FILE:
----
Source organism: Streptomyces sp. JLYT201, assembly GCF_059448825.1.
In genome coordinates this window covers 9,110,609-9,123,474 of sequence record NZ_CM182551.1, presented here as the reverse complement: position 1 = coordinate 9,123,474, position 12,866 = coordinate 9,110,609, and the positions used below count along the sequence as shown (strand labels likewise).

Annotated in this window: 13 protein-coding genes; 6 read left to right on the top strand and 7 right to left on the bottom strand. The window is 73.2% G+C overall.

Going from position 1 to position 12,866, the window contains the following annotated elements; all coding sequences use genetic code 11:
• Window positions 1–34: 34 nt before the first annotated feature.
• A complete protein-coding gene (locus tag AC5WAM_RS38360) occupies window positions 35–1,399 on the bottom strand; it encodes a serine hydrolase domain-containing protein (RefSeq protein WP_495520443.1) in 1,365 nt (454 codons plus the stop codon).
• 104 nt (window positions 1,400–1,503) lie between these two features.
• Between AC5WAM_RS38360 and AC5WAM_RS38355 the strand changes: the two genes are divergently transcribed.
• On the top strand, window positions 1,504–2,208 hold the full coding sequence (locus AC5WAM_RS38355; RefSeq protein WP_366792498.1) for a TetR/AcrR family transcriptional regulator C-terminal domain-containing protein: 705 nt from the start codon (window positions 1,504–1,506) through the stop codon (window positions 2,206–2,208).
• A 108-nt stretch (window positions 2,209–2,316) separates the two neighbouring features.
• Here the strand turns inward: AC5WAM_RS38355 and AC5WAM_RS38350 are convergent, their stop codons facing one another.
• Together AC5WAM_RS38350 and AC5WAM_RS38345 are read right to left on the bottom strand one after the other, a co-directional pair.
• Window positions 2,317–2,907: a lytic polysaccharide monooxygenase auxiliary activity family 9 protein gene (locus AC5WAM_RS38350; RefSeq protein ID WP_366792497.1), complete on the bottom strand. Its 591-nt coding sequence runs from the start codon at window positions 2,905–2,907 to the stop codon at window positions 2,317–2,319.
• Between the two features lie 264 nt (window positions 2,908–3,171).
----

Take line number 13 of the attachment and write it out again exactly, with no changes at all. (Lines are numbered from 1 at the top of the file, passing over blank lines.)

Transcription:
• Window positions 2,317–2,907: a lytic polysaccharide monooxygenase auxiliary activity family 9 protein gene (locus AC5WAM_RS38350; RefSeq protein ID WP_366792497.1), complete on the bottom strand. Its 591-nt coding sequence runs from the start codon at window positions 2,905–2,907 to the stop codon at window positions 2,317–2,319.